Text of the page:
Rural round-up

July 2, 2015

Stoat threatens sanctuary kiwi:

Conservation staff are hunting a stoat that has breached a native wildlife sanctuary’s $2 million fence.

The Orokonui Ecosanctuary near Dunedin is home to several species of native birds, insects, and tuatara.

The centre’s conservation manager, Elton Smith, said a ranger spotted the stoat’s footprints in the snow last week.

“Experts confirmed the worst case scenario that it was in fact a stoat,” he said. . .

$8.8m in erosion grants awarded

Primary Industries Minister Nathan Guy has announced $8.8 million in funding grants over four years to help councils tackle hill country erosion.

“We’ve seen the serious damage that erosion has caused after the severe storm in the Whanganui, Rangitikei and Taranaki regions, both economically and environmentally,” says Mr Guy.

“This funding round is timely, given that $4.7 million out of the total $8.8 million is going towards the Horizons Regional Council. This covers the Whanganui and Manawatu regions which have been badly affected by flooding and landslides.” . .

 

Getting the right TPP deal – Nigel Sitrling:

Farming leaders say they will not be bounced into accepting a poor deal in the Trans-Pacific Partnership and the Government should walk away from the talks if they do not deliver significant improvements in access to overseas markets for this country’s major exports.

After several times looking like it might fail in recent weeks the 12-country negotiation took a sizable step forward yesterday when the United States Senate finally passed legislation giving President Barack Obama authority to negotiate trade deals on behalf of Congress.

The so-called Trade Promotion Authority (TPA) bill was passed 60-34 and is now ready to be signed into law by Obama in a move expected to clear the way for countries in the TPP talks to bring six years of talks to a close. . .

The bigger picture is progress – Rick Powdrell:

My November address to council had a theme of change. This is a topic our wider industry regularly focuses on, but concentrates on the big macro burning issues often without giving credit to the many progressive changes being made.

I don’t need to highlight the on farm productivity gains made in recent years to this council.  Our progressive farmers have adopted practices and technology to significantly lift the performance of their stock and the quality of the product to the end consumer.

At the same time the meat companies have been adopting modern technologies to improve the throughput performance of their plants. . .

Life membership takes Elliot by surprise – Sally Rae:

When Mike Elliot was presented with life membership of Otago Federated Farmers, he said it took him by complete surprise.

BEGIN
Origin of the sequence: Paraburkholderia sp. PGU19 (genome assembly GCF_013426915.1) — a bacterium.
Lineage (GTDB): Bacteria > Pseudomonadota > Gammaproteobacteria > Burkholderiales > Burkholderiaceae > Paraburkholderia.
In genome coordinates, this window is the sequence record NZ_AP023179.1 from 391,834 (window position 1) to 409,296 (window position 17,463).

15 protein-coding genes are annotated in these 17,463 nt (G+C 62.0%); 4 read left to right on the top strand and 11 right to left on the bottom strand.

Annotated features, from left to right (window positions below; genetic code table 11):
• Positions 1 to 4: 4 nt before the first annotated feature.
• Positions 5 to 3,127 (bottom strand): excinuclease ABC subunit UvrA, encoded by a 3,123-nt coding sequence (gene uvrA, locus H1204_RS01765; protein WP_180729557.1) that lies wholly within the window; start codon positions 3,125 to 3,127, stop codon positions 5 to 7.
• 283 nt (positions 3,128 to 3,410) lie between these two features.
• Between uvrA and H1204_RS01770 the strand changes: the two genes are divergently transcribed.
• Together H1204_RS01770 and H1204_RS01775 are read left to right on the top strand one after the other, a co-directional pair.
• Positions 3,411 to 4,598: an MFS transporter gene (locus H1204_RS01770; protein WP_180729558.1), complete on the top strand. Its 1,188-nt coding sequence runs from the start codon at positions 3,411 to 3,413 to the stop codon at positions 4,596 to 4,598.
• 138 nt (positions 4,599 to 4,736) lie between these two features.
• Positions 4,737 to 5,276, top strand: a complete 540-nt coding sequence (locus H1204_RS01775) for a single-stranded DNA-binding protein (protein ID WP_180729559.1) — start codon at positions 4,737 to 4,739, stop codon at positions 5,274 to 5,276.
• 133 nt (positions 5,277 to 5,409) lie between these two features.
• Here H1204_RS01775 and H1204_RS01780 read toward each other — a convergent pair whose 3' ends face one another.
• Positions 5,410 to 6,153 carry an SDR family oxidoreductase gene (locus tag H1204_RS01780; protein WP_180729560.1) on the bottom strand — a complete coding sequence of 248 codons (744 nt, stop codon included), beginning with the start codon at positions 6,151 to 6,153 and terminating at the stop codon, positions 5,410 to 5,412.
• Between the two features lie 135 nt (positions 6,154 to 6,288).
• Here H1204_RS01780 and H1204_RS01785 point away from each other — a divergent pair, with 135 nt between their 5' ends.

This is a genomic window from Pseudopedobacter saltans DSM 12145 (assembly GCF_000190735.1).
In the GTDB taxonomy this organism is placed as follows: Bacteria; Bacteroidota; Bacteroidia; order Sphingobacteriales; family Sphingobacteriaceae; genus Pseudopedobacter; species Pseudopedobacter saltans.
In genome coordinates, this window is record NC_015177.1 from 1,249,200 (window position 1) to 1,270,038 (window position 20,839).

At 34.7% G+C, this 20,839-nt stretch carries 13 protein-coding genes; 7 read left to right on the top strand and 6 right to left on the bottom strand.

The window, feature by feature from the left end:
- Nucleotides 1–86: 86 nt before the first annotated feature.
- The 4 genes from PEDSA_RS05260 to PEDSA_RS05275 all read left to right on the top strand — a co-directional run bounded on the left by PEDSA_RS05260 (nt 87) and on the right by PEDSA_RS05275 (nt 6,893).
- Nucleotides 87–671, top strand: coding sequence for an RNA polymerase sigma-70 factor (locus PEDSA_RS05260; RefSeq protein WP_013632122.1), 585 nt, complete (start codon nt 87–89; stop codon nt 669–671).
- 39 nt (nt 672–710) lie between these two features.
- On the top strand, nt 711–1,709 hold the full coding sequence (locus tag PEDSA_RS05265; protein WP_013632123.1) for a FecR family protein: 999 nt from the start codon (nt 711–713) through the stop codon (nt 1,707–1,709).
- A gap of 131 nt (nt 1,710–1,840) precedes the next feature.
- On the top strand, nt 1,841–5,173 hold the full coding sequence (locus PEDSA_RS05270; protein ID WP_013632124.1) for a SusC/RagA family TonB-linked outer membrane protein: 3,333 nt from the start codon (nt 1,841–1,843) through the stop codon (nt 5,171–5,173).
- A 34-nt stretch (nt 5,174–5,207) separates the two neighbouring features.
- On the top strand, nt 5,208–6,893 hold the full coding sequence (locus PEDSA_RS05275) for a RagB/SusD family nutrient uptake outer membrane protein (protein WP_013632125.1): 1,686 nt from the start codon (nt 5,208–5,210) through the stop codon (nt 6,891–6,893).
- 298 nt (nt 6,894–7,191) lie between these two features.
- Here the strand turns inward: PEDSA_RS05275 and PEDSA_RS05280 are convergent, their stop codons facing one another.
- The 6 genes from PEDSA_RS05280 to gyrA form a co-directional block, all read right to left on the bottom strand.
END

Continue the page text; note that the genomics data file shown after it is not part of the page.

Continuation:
”It certainly blew my socks off. It was totally unexpected; just brilliant,” the 66 year old South Otago farmer said.

Mr Elliot first became involved with the rural lobby organisation in the early 1980s, attending Clinton branch meetings. In those days, the branch system in the organisation was very strong.

He later became chairman of the dairy section of Otago Federated Farmers and served as national senior vice president of the section. He was also a former provincial president. . .

 

Disappointment with ORC over wilding trees – John Gibb:

Otago Regional Council member Gerry Eckhoff says it is ”regrettable” the council has earmarked no funding to support community groups, including those in Central Otago, battling to remove wilding trees.

At an ORC meeting this week Cr Eckhoff, who lives near Alexandra, voted for the ORC’s amended long-term plan (LTP) overall.

But he voiced concern that no money was being provided to support community groups undertaking good work in tackling the growing wilding pine ”disaster”. . .

“Resounding support” for new arable industry structure:

Federated Farmers new Arable Industry Group Chairperson Guy Wigley says some “minor changes” has the arable sector on a secure footing for the forseeable future.

The industry group held its AGM in Wellington today with council elections and confirmed it’s name change from Federated Farmers’ Grain and Seeds Industry Group to the Federated Farmers’ Arable Industry Group. . .

 

New faces on federation’s dairy executive:

Federated Farmers’ Dairy Industry Group has announced changes to its national executive this afternoon.

At the industry’s national council in Wellington there were two new delegates elected with one retiring.

Marlborough dairy chair Wayne Langford was elected vice chair to the national executive, while Mid Canterbury dairy chair Jesse Chan-Dorman was appointed to the executive. . .

 


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